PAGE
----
ALAMEDA, Calif. ― Forty minutes before starting time, the line outside Alameda City Hall already stretched down the steps and across the block. Bright yellow tee-shirts printed with Health Care Reform Now! mingled with signs, Who profits from the status quo? and Public option now! Though most in the crowd clearly supported reform, one placard featured a vampire-toothed Uncle Sam demanding, “I want your money!”
The occasion was Rep. Pete Stark’s third town hall meeting on health reform on the morning of Aug. 15. Hundreds of his constituents had already turned out in Fremont and San Leandro to question the veteran Democrat and co-author of H.R. 3200, America’s Affordable Health Choices Act of 2009.
As one of the lucky 160 who could crowd into the small auditorium waited for their congressman, Dr. Mark Posner, an anesthesiologist and Alameda resident who said he had spent a decade each in the Navy, in private practice and now working for Kaiser Permanente, called the lack of coverage for 50 million Americans “a disgrace … I don’t understand why everyone can’t have the care I have.”
Sitting next to him was Karen Green, program chair of the Alameda City Democratic Club. After a mid-career switch into teaching, she retired early to care for her mother, which, she said, left her with little retirement income. “Now I have to pay $7,200 a year for my COBRA. I spoke with my union recently about declaring bankruptcy.”
Green favors single payer “but it won’t happen now.” A public option would be fine, she said, “but people need to know what it is.” At an earlier Stark town hall, she organized questions submitted on cards. “The most frequent question was, ‘what is the public option?’”
Opening the meeting, Stark dealt with two questions he said came up frequently at earlier gatherings. He assured the crowd that undocumented immigrants would not be covered (an audience member later said they should indeed be covered, and he agreed). And he carefully explained that contrary to the “death panel” allegation, the bill would actually fund voluntary counseling on end-of-life options ― a provision very like a measure Republicans okayed in 2003. “It would help to read the whole section instead of just a line or two,” he observed.
As a woman stood up and yelled, “Section 123 …” a roar of “Shhh, sit down” arose from the audience. (They later “shushed” with equal vigor when a reform supporter shouted at an opponent.)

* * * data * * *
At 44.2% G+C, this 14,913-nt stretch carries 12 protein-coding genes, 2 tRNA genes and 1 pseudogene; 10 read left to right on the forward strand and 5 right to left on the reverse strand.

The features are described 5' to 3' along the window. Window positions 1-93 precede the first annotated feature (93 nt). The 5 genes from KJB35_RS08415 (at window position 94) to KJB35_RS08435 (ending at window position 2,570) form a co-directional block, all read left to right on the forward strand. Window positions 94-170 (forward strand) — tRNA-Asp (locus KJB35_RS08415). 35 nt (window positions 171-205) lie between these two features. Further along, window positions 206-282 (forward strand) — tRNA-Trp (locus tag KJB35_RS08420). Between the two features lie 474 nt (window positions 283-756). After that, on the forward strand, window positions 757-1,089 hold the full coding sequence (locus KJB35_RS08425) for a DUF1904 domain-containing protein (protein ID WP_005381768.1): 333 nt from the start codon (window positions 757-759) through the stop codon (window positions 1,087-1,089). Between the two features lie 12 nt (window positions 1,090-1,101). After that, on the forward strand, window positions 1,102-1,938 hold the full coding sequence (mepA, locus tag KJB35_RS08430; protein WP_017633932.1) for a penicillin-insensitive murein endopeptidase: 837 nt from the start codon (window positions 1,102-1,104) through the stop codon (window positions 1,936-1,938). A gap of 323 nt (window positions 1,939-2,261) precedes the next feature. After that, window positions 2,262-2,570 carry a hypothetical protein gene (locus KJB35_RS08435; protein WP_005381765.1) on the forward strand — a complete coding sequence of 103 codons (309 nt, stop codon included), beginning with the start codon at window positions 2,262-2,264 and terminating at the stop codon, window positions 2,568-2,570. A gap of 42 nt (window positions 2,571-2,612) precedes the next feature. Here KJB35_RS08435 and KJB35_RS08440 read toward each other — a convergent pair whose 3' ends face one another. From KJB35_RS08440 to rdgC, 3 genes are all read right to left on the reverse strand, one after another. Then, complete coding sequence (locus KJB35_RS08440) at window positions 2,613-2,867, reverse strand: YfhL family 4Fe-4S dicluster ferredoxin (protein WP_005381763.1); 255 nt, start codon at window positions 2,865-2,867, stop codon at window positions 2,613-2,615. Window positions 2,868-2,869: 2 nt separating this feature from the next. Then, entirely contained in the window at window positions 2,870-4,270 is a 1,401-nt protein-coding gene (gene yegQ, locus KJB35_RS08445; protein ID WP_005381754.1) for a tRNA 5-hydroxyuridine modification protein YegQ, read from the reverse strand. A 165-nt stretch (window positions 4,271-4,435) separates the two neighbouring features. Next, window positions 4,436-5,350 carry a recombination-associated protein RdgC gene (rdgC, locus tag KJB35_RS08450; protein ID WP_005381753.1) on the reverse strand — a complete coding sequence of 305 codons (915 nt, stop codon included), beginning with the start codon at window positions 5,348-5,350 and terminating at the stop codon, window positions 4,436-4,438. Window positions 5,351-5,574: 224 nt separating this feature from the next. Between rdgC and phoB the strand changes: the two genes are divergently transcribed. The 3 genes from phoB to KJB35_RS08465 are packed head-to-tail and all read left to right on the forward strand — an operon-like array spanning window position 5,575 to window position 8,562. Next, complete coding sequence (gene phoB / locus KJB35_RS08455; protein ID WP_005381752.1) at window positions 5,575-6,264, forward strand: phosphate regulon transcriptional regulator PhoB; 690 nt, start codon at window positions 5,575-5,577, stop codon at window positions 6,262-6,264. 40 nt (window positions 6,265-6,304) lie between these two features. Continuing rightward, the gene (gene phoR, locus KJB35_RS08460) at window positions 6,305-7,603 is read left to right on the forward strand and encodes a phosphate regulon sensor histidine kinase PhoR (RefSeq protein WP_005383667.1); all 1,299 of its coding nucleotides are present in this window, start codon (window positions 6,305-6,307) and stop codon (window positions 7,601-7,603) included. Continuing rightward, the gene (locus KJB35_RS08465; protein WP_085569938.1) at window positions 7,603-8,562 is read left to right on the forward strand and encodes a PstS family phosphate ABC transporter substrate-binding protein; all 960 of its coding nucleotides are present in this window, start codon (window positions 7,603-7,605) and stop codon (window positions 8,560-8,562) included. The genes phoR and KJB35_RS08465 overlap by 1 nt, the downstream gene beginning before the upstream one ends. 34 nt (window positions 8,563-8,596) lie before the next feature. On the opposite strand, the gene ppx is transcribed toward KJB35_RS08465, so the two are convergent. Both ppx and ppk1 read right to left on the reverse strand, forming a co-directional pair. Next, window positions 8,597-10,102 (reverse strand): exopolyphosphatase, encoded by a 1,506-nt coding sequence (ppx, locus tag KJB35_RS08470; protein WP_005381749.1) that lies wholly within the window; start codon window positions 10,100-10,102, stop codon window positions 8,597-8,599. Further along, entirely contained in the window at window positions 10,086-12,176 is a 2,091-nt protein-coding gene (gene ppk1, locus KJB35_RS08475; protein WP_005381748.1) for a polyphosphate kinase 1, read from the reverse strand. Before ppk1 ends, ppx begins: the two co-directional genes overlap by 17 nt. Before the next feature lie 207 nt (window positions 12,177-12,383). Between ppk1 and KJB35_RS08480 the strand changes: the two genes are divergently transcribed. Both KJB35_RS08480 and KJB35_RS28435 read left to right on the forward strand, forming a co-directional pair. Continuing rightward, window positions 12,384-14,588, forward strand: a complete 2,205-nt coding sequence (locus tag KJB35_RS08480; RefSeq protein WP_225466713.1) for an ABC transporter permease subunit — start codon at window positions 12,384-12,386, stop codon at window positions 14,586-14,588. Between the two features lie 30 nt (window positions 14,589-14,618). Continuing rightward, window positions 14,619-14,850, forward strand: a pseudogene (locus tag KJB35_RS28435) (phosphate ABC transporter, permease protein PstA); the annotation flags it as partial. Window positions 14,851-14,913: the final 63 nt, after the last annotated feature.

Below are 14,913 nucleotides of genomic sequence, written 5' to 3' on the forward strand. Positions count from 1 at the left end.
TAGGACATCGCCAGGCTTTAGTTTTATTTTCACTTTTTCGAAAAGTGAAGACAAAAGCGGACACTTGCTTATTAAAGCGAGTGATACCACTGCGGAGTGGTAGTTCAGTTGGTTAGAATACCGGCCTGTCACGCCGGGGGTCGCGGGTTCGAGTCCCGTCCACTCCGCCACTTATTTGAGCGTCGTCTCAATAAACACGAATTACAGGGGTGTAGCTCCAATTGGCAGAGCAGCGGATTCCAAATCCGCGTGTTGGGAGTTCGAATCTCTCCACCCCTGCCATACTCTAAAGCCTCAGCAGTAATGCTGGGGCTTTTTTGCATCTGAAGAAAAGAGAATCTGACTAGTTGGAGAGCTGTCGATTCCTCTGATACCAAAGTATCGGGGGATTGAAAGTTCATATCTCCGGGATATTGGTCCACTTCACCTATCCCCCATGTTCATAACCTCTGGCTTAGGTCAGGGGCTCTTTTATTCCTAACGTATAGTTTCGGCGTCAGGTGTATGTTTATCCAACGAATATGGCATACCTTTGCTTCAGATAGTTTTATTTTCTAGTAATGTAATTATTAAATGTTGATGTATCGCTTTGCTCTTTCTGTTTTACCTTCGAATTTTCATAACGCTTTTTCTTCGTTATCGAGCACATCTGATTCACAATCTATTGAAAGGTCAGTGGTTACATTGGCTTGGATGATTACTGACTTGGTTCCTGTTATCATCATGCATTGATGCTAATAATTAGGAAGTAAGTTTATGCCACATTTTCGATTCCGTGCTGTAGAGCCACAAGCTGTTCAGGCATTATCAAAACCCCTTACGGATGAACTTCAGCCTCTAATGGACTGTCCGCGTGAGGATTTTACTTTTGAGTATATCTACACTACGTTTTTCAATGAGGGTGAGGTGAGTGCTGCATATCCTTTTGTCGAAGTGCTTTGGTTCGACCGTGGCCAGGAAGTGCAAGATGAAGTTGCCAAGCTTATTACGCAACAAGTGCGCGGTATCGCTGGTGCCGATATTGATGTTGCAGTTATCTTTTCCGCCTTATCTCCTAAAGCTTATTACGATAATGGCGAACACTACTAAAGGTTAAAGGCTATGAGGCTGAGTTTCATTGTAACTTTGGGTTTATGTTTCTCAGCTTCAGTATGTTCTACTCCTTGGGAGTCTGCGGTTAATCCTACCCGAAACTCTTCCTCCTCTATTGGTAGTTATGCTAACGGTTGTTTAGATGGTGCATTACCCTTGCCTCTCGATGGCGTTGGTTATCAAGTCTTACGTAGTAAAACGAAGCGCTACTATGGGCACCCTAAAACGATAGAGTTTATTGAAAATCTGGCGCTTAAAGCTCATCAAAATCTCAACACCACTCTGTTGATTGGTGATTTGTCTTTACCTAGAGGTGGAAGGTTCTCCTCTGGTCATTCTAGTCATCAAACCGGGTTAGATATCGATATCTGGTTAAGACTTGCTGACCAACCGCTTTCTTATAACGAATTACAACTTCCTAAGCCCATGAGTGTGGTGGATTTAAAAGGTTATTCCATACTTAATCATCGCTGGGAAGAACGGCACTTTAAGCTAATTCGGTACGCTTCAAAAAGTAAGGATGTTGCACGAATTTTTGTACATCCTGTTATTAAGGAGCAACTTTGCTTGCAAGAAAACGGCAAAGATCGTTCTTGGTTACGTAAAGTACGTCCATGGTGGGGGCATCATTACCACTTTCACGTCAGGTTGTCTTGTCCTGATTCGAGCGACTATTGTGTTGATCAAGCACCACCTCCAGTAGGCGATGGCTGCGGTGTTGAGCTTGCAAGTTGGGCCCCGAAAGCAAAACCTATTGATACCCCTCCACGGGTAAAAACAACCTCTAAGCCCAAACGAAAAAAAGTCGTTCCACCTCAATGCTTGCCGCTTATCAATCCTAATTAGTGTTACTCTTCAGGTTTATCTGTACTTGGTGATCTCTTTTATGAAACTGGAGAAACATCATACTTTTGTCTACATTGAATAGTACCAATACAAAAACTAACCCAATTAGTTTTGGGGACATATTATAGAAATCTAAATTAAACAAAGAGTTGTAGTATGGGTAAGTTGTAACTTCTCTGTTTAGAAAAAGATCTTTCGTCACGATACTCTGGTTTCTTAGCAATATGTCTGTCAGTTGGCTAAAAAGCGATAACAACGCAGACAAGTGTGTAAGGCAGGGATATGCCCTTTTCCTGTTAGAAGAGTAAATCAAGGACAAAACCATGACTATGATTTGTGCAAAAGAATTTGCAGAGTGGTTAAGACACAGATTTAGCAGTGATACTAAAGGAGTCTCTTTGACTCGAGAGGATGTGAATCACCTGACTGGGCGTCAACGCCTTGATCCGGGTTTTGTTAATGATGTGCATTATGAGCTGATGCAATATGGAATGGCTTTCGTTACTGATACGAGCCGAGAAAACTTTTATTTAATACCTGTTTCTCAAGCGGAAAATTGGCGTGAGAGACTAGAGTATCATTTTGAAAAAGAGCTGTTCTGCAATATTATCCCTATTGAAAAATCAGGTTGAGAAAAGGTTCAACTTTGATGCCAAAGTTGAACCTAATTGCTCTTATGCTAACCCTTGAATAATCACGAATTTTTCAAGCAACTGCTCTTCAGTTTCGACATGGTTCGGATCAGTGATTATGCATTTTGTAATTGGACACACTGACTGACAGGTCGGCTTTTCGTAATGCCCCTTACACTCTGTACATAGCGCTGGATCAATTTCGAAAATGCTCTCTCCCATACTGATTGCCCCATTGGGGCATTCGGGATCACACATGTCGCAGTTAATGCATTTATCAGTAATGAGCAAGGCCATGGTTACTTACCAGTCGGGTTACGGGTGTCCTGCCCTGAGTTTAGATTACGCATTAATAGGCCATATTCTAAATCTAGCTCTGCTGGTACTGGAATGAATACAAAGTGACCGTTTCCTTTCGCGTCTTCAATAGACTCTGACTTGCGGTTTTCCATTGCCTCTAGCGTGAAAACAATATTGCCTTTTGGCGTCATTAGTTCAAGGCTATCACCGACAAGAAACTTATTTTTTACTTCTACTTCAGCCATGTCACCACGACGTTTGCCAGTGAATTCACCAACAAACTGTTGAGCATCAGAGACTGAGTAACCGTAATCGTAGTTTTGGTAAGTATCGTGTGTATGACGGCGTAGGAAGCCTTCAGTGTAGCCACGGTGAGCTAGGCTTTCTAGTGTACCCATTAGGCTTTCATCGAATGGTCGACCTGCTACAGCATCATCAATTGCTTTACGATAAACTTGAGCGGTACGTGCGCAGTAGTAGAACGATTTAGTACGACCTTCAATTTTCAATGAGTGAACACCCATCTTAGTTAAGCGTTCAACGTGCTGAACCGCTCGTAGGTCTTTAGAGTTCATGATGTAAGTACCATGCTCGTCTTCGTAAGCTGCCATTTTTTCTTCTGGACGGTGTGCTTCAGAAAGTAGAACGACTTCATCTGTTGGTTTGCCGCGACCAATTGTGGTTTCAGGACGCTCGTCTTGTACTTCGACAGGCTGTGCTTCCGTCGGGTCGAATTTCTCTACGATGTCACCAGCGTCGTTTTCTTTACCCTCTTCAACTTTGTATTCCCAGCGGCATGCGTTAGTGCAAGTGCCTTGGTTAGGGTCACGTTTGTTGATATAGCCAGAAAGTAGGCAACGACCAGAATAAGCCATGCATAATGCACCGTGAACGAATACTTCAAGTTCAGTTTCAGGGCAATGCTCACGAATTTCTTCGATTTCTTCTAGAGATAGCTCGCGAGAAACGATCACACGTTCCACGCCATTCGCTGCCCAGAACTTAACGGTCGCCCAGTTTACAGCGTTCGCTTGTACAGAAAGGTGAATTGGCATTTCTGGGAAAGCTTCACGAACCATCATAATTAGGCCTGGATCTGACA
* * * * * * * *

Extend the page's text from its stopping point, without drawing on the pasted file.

Among questions in a largely civil discussion were whether the bill would contain Rep. Dennis Kucinich’s amendment letting states approve single payer systems (Stark said the issue would be voted on). Others asked about pre-existing conditions (they could not be used to deny coverage), about small businesses (the smallest would be exempt, others would qualify for subsidies), and how a public option can be both self-sustaining and affordable (hopefully its lower overhead can keep costs down). Stark countered the charge that “comparative effectiveness research” would lead to rationing of care by emphasizing data collection’s importance in improving treatment.
Some speakers pointed to funds now spent on the Iraq and Afghanistan wars. “I’d much rather spend the money on health care,” Stark said, noting that he voted against the war appropriation.
At one point Stark asked how many in the audience opposed the president’s reform principles. Eight hands went up. He invited most to speak.
One asked, “If this public option is so great, will you and your son join it?” “Yes,” the congressman declared unequivocally. “It’s my committee that helped establish it. There’s no way I can tell you I wouldn’t take it. But no one will be forced to do so.”
Meanwhile, several hundred people held their own town hall on the lawn, singing, cheering and listening to speeches. They overwhelmingly favored health care for all, but heartily agreed to support the president’s public option. Any “boos” came from a handful of “single-payer” supporters who would accept nothing less even if it killed reform for now. At the end of the meeting, Rep. Stark addressed the crowd from the steps, to loud applause.
Another health care reform effort, this time directed to California Senator Dianne Feinstein, brought over 1,200 visitors to her San Francisco office during the week ― all but 15 of whom backed a public option, organizers said. Participants called on the senator to meet personally with her constituents and explain that she supports a public option, as she said earlier in the summer. One participant read selections from Feinstein’s replies to her letters; staff and visitors agreed the responses were unclear. They urged people to continue pressing the senator to clarify her views.
Organizing for America, MoveOn, Health Care for America Now, the Alameda Labor Council and others helped mobilize reform supporters to participate in the town halls and visits.
Judy Ann Alberti contributed to this article.